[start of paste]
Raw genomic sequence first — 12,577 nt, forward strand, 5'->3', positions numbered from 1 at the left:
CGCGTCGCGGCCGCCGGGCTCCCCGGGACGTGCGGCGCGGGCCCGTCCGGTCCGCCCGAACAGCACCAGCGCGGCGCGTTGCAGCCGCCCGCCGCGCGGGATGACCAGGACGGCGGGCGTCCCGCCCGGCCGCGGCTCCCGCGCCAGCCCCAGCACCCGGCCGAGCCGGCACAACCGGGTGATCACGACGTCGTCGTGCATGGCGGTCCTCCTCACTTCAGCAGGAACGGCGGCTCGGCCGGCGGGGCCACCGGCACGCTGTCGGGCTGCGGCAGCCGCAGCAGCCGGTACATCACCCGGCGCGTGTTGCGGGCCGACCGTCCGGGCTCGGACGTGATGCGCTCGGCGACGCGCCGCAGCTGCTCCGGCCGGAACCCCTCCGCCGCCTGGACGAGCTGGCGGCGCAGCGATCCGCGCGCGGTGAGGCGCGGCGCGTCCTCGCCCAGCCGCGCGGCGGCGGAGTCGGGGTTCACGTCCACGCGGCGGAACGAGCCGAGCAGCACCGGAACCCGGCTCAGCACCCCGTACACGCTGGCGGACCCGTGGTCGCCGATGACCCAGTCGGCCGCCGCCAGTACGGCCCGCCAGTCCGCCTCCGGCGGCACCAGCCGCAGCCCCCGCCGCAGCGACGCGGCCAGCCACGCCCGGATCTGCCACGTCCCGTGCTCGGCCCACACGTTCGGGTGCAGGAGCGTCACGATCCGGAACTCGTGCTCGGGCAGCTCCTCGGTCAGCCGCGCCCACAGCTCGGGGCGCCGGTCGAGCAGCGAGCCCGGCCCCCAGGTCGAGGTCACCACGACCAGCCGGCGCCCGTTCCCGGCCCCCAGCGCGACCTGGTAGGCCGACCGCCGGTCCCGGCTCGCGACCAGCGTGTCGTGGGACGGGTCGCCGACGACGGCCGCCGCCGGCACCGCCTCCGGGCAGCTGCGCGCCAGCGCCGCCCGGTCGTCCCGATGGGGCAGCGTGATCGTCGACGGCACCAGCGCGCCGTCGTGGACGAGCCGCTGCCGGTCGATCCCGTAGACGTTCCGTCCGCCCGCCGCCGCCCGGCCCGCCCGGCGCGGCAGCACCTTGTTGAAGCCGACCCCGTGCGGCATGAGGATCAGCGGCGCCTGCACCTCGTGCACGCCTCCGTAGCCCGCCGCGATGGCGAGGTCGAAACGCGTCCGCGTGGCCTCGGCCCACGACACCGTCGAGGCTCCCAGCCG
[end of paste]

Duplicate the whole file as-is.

Raw genomic sequence first — 12,577 nt, forward strand, 5'->3', positions numbered from 1 at the left:
CGCGTCGCGGCCGCCGGGCTCCCCGGGACGTGCGGCGCGGGCCCGTCCGGTCCGCCCGAACAGCACCAGCGCGGCGCGTTGCAGCCGCCCGCCGCGCGGGATGACCAGGACGGCGGGCGTCCCGCCCGGCCGCGGCTCCCGCGCCAGCCCCAGCACCCGGCCGAGCCGGCACAACCGGGTGATCACGACGTCGTCGTGCATGGCGGTCCTCCTCACTTCAGCAGGAACGGCGGCTCGGCCGGCGGGGCCACCGGCACGCTGTCGGGCTGCGGCAGCCGCAGCAGCCGGTACATCACCCGGCGCGTGTTGCGGGCCGACCGTCCGGGCTCGGACGTGATGCGCTCGGCGACGCGCCGCAGCTGCTCCGGCCGGAACCCCTCCGCCGCCTGGACGAGCTGGCGGCGCAGCGATCCGCGCGCGGTGAGGCGCGGCGCGTCCTCGCCCAGCCGCGCGGCGGCGGAGTCGGGGTTCACGTCCACGCGGCGGAACGAGCCGAGCAGCACCGGAACCCGGCTCAGCACCCCGTACACGCTGGCGGACCCGTGGTCGCCGATGACCCAGTCGGCCGCCGCCAGTACGGCCCGCCAGTCCGCCTCCGGCGGCACCAGCCGCAGCCCCCGCCGCAGCGACGCGGCCAGCCACGCCCGGATCTGCCACGTCCCGTGCTCGGCCCACACGTTCGGGTGCAGGAGCGTCACGATCCGGAACTCGTGCTCGGGCAGCTCCTCGGTCAGCCGCGCCCACAGCTCGGGGCGCCGGTCGAGCAGCGAGCCCGGCCCCCAGGTCGAGGTCACCACGACCAGCCGGCGCCCGTTCCCGGCCCCCAGCGCGACCTGGTAGGCCGACCGCCGGTCCCGGCTCGCGACCAGCGTGTCGTGGGACGGGTCGCCGACGACGGCCGCCGCCGGCACCGCCTCCGGGCAGCTGCGCGCCAGCGCCGCCCGGTCGTCCCGATGGGGCAGCGTGATCGTCGACGGCACCAGCGCGCCGTCGTGGACGAGCCGCTGCCGGTCGATCCCGTAGACGTTCCGTCCGCCCGCCGCCGCCCGGCCCGCCCGGCGCGGCAGCACCTTGTTGAAGCCGACCCCGTGCGGCATGAGGATCAGCGGCGCCTGCACCTCGTGCACGCCTCCGTAGCCCGCCGCGATGGCGAGGTCGAAACGCGTCCGCGTGGCCTCGGCCCACGACACCGTCGAGGCTCCCAGCCG